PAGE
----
On May 6th at 8:30 AM ET, the BLS is due to release the latest US Nonfarm Payrolls and Unemployment report, here are some previous comments outlining the sentiment around this data, and some views on what to expect:

Bureau of Labor Statistics (BLS) Definition

April 2022 :
Consensus expectations point to strong job additions for April while the unemployment rate remains low, consistent with the Fed continuing on its rate hike path.

Previous NFP report
Nonfarm payrolls grew by 431,000 in March, a bit below the 490,000 estimates and well under February’s upwardly revised 750,000. The unemployment rate declined to 3.6%, below expectations.
However, despite the miss, the first quarter ended with nearly 1.7 million jobs added.
Leisure and hospitality led the gains, followed by professional and business services and retail trade.

JP Morgan
NFP Forecast: 475k
Unemployment Forecast: 3.5%

Last week’s negative GDP print for the first quarter served as a reminder that the U.S. economy is downshifting to a lower pace of economic growth. Moreover, because this weakness occurred in a quarter with fast-growing employment, productivity slumped in the first quarter. Indeed, output per worker over the past two and a quarter years is now up just 1.4% annualized, compared to 0.9% in the prior decade. All of this suggests that the U.S. economic growth lead over our major trading partners should fade in the year ahead.

NFP Forecast: 400k
Unemployment forecast: 3.5%

Employers added 431K net new jobs in March, and we suspect the solid trend in hiring continued in April with 400K additional jobs having been added. If realized, this would be a modest step down from the average 562K jobs added per month in the first quarter but still consistent with a robust pace of hiring. We expect to see hiring was rather broad-based across industries with a large lift coming from the leisure & hospitality sector, where demand is rising and labor remains short.

While labor shortages remain a widespread challenge, we have seen some considerable easing in supply more recently, with the labor force participation rate rising to a fresh cycle high of 62.4% in March. Participation should continue to improve as the availability of jobs continues to pull more workers into the labor market and less favorable household finances also provide a push.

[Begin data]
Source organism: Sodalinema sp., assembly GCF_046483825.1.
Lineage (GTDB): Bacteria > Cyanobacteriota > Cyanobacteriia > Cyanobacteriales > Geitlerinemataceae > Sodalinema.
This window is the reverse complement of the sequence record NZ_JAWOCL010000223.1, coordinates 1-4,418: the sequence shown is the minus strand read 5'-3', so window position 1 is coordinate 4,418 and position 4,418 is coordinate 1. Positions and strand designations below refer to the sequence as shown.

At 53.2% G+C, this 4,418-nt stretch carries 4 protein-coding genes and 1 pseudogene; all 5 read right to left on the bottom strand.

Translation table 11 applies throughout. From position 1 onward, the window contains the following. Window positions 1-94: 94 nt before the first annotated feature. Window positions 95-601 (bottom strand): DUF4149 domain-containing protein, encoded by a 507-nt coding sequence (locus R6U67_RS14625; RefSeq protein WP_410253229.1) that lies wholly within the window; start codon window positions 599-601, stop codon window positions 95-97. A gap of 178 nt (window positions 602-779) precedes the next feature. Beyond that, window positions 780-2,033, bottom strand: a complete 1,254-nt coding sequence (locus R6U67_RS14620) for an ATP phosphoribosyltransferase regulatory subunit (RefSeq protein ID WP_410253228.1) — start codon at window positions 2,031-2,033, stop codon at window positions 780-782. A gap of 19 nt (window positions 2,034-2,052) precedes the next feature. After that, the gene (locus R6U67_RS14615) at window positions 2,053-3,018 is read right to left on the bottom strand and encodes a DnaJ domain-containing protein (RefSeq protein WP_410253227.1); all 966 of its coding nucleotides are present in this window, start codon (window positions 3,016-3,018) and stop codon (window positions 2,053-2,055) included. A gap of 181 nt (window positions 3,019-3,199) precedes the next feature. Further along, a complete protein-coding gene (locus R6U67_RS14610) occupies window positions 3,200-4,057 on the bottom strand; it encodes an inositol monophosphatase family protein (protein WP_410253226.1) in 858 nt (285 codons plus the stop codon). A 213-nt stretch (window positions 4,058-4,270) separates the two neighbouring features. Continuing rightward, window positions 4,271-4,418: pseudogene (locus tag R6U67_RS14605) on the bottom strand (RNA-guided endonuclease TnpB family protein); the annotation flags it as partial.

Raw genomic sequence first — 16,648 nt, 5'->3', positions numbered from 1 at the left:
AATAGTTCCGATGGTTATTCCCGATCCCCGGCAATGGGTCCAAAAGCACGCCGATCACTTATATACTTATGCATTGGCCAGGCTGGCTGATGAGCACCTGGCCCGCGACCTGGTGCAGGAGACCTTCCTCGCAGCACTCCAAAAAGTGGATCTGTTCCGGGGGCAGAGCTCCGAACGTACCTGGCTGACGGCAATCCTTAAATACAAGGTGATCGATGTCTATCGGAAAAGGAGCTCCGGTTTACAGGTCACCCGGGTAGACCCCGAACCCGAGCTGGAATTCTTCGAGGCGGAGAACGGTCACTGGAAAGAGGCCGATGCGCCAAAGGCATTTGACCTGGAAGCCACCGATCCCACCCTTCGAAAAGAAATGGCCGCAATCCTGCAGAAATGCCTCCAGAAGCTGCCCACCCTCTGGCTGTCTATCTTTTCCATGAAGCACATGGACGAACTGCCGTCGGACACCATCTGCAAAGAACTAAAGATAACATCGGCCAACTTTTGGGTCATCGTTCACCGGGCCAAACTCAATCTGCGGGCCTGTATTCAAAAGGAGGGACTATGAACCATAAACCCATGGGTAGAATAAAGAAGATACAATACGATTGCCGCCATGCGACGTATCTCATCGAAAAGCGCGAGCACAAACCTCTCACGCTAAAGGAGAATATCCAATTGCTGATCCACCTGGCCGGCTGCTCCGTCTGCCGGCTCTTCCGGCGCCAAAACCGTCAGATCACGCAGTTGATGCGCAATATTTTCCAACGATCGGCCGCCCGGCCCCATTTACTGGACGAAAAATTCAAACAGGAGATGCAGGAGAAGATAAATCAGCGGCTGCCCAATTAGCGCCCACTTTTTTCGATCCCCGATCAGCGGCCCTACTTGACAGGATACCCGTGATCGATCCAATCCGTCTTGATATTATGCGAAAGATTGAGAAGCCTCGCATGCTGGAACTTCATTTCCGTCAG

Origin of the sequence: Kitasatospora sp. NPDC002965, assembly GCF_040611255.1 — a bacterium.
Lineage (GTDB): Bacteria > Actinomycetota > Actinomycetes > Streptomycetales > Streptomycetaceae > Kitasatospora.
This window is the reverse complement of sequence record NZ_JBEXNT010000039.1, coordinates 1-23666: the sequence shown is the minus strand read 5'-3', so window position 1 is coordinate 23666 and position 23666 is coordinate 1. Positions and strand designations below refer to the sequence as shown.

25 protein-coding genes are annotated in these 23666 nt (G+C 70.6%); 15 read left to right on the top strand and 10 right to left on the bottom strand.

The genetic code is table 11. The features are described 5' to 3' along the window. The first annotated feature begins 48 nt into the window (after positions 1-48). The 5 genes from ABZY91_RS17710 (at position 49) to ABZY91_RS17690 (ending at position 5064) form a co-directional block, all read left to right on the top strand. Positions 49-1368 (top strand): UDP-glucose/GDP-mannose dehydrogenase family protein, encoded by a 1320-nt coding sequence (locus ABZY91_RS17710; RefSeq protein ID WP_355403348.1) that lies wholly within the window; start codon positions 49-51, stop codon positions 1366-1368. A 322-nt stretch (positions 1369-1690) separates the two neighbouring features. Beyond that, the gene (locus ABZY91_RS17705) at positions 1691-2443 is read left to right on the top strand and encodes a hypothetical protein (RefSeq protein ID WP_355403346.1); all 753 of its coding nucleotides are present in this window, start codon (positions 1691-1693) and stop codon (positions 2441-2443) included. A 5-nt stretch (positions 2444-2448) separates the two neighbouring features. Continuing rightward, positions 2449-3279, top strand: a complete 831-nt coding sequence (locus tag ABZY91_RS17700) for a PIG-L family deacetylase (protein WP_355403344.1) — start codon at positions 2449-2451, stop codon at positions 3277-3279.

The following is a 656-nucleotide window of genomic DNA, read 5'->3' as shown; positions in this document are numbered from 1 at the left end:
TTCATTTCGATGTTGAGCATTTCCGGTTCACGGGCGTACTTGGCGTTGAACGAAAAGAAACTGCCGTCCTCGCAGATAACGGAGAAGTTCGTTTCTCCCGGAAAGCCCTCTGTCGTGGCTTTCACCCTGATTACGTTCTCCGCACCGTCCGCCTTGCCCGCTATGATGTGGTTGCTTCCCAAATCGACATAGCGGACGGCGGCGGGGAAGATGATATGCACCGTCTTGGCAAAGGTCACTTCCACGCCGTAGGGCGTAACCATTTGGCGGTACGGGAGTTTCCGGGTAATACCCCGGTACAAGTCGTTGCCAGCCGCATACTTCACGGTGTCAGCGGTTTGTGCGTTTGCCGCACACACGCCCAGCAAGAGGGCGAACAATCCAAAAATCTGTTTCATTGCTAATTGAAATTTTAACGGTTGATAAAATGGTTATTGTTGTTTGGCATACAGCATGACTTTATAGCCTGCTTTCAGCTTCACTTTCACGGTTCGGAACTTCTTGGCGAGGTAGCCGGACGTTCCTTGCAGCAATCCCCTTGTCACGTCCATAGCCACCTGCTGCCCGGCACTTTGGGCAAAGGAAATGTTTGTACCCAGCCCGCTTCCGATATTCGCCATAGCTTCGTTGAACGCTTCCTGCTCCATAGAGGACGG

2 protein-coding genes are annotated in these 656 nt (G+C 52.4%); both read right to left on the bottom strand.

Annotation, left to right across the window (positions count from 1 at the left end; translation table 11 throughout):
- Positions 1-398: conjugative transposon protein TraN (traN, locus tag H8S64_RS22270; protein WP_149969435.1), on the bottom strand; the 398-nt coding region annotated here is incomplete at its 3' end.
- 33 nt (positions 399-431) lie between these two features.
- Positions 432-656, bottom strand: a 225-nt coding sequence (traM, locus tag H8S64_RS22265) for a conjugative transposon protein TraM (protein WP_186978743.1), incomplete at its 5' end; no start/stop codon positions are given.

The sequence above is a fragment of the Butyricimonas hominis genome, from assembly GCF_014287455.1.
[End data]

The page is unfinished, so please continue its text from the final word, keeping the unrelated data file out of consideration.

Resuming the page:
NFP Forecast: 540k
Unemployment Forecast: 3.5%

NFP Forecast: 350k
Unemployment Forecast: 3.5%


What is it?
Nonfarm Payroll is the measure of the number of workers in the U.S. excluding farm workers and workers in a handful of other job classifications. This is measured by the Bureau of Labor Statistics (BLS), which surveys private and government entities throughout the U.S. about their payrolls. The BLS reports the Nonfarm Payroll numbers to the public on a monthly basis through the closely followed “Employment Situation” report.

Why is it important?
The NFP report is a key economic indicator for the United States. It is intended to represent the total number of paid workers in the U.S. minus farm employees, government employees, private household employees, and employees of nonprofit organizations.

What are the fundamental effects?
Wages and salaries from employment make up the main source of household income. The more workers there are, the more they buy and propel the economy forward. If fewer people are working, spending drops off and businesses suffer. Both the Federal Reserve and the markets pay close attention.


How does it affect markets?

CURRENCY - A strong report may drive interest rates higher, making the Dollar more attractive to foreign investors.

STOCKS - For stocks little or no growth in employment is generally bad for stocks. Weak sales shrink corporate income and earnings.

BONDS - A series of weak employment reports reflects a more sluggish economy, which may be bullish for bond prices and interest rates may head lower.